SMC nuns examine life of Archbishop Oscar Romero
Becki Jeren | Thursday, September 24, 2015
Sister Amy Cavender and Sister Patricia Ann Thompson held a conversation Wednesday at Saint Mary’s about their May 2015 trip to San Salvador, El Salvador, to attend the beatification of Archbishop Oscar Romero. The two nuns shared stories and insights from their experience, along with pictures they took during the trip.
Cavender said prior to the trip she had “never dreamed of going to the beatification.”
She said Catholic Relief Services — a nonprofit organization whose mission according to their website is to “assist impoverished and disadvantaged people overseas” — made the trip possible by providing them with hospitality and accommodations.
Cavender and Thompson both spoke about Romero’s life and provided background on his various works and accomplishments that contributed to the decision of the Church to beatify him. Romero was appointment archbishop of San Salvador in 1977 because he was seen as a “safe choice,” Cavender said.
During the 1970s, violence and murder began to escalate in San Salvador, and following his appointment, Romero “became more confrontational … very outspoken about social justice,” Cavender said.
Romero was shot to death while saying Mass in 1980 for being an outspoken advocate against the injustice happening among the poor and repressed in El Salvador at the time, Cavender said, and is seen as a martyr for his faith.
Concerning the beatification ceremony itself, Cavender said “people came from all over the world, [the ceremony] was very well done, very well organized.”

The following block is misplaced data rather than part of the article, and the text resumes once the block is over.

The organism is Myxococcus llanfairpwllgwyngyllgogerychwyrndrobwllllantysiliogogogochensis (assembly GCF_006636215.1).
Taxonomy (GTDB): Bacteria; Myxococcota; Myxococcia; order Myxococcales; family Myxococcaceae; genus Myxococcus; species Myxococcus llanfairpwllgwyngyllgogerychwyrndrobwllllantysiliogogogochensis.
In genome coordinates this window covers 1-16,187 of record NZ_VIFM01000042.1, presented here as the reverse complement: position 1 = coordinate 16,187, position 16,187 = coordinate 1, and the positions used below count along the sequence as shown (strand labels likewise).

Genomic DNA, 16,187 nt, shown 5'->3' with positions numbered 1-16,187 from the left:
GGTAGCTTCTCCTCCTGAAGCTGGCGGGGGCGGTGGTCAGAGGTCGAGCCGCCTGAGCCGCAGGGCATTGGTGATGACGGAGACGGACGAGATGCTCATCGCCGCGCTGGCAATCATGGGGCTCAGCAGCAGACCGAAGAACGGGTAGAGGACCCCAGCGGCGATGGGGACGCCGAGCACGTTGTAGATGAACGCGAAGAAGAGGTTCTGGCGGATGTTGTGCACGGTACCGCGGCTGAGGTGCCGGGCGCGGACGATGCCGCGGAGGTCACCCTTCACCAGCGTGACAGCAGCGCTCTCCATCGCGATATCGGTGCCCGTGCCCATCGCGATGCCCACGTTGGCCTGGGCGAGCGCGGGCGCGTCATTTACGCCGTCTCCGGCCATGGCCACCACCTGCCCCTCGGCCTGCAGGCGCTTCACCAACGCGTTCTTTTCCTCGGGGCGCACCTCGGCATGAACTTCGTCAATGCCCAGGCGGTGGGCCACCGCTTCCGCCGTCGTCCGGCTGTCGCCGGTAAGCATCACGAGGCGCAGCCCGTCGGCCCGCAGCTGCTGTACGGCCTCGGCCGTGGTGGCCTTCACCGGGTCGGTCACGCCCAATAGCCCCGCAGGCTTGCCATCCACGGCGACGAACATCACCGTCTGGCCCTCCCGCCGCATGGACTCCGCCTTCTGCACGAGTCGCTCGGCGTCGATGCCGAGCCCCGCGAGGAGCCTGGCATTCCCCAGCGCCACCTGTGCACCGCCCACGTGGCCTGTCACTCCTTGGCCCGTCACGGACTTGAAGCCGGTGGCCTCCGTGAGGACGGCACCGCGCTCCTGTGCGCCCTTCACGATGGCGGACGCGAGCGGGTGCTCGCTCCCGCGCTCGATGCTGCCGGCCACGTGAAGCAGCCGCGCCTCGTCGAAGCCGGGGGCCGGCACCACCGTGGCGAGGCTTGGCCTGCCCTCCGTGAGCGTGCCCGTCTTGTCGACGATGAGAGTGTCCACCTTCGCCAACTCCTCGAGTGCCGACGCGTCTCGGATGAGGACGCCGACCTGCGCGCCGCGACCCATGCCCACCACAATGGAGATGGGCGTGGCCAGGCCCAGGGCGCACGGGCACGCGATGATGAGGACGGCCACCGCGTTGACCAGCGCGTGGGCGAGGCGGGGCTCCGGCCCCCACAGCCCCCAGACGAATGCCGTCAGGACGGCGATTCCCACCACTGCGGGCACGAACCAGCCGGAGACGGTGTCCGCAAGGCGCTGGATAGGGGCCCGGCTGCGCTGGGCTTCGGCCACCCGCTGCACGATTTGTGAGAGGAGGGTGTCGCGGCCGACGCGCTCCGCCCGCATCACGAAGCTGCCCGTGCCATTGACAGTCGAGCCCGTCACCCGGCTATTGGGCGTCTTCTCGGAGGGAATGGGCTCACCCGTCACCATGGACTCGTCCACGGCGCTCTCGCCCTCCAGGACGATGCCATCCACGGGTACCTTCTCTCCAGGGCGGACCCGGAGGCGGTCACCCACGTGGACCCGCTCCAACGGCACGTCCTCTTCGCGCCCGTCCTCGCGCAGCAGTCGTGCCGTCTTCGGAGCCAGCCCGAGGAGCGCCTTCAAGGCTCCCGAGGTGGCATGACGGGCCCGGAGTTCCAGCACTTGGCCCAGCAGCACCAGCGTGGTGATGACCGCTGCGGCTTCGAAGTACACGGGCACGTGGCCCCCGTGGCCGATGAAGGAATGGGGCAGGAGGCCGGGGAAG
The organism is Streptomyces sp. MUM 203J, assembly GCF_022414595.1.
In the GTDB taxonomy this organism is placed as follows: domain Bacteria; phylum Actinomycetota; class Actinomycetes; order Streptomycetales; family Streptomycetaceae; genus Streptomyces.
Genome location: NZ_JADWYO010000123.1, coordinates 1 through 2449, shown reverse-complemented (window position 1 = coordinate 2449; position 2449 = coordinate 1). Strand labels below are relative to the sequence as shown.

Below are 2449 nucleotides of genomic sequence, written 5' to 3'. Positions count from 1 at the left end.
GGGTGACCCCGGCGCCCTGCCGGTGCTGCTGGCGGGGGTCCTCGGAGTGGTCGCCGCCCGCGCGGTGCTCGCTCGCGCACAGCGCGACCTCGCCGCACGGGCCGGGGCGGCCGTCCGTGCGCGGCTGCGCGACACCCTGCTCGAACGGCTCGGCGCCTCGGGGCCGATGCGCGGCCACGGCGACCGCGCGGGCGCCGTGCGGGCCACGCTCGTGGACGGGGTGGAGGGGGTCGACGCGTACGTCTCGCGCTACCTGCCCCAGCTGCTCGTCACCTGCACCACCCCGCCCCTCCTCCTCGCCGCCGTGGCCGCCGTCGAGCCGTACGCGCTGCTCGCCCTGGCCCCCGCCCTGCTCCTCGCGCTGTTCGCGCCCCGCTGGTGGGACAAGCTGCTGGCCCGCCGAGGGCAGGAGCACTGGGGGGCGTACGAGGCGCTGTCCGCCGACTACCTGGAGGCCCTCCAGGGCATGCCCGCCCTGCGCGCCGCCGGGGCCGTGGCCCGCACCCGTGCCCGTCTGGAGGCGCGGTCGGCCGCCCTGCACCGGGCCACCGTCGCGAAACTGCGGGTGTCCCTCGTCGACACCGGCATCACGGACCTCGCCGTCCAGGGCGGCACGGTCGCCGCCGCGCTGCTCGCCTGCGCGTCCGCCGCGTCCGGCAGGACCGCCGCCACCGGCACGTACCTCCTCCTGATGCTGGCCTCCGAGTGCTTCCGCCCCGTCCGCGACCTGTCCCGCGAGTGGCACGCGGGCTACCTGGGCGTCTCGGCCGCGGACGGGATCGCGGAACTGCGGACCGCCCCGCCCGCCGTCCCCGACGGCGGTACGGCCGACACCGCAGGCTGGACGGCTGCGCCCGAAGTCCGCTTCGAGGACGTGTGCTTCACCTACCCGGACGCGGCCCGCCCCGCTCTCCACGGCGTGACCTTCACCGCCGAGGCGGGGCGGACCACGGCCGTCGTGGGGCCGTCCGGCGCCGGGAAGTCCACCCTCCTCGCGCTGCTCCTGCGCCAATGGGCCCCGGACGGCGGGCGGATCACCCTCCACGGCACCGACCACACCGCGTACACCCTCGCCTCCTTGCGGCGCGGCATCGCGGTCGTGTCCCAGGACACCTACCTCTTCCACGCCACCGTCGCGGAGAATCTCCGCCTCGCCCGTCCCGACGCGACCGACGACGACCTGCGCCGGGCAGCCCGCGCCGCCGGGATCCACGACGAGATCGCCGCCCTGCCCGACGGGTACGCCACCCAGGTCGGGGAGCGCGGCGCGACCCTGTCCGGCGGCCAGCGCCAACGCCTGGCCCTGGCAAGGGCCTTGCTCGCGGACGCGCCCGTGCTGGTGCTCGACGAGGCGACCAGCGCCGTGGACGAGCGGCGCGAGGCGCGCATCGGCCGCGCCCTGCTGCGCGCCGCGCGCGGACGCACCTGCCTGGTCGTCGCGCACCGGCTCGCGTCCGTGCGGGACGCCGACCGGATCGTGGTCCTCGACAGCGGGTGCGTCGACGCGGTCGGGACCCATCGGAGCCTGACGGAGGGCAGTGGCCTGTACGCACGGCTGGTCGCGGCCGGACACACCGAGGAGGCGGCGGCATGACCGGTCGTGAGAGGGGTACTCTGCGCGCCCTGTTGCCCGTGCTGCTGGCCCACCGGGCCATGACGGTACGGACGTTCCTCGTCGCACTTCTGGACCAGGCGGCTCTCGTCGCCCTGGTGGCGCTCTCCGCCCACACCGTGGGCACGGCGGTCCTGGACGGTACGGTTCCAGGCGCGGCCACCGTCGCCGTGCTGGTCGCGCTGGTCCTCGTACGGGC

More than 100,000 people gathered to witness his beatification, she said. She and Thompson said volunteers turned out in great numbers to help distribute water to the attendees.
“I am impressed by [the promise] of El Salvador’s future,” Cavender said of the volunteer work she observed.
Cavender and Thompson said over the course of their travels, they also visited the Chapel of the Divine Providence hospital where Romero died, and his home, which was turned into a museum in honor of him. Although Romero was a diocesan priest, he resided with Jesuit priests for many years, they said.
“He took the notion of living in simplicity very seriously,” Cavender said.
She said she and Thompson visited the Monseñor Romero Center at Central American University — which is run by the Jesuit priests — and the Metropolitan Cathedral of the Holy Savior in San Salvador, where Romero is buried.
“[Romero] remains a source of inspiration and empowerment for many people,” Cavender said at the end of the talk.